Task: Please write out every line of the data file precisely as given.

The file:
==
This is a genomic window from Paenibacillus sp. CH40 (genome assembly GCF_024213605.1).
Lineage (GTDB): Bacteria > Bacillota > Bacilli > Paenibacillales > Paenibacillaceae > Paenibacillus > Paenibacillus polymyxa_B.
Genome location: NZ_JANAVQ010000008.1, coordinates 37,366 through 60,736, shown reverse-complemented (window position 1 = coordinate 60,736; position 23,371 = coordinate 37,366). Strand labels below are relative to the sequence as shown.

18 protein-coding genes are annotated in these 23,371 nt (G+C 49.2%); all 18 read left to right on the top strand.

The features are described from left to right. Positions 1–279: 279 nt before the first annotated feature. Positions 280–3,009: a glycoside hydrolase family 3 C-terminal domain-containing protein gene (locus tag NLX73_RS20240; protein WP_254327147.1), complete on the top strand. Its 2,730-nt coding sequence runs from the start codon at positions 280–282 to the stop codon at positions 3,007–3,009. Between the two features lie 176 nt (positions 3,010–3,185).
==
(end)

This is a genomic window from Paenibacillus sp. CH40 (genome assembly GCF_024213605.1).
Lineage (GTDB): Bacteria > Bacillota > Bacilli > Paenibacillales > Paenibacillaceae > Paenibacillus > Paenibacillus polymyxa_B.
Genome location: NZ_JANAVQ010000008.1, coordinates 37,366 through 60,736, shown reverse-complemented (window position 1 = coordinate 60,736; position 23,371 = coordinate 37,366). Strand labels below are relative to the sequence as shown.

18 protein-coding genes are annotated in these 23,371 nt (G+C 49.2%); all 18 read left to right on the top strand.

The features are described from left to right. Positions 1–279: 279 nt before the first annotated feature. Positions 280–3,009: a glycoside hydrolase family 3 C-terminal domain-containing protein gene (locus tag NLX73_RS20240; protein WP_254327147.1), complete on the top strand. Its 2,730-nt coding sequence runs from the start codon at positions 280–282 to the stop codon at positions 3,007–3,009. Between the two features lie 176 nt (positions 3,010–3,185).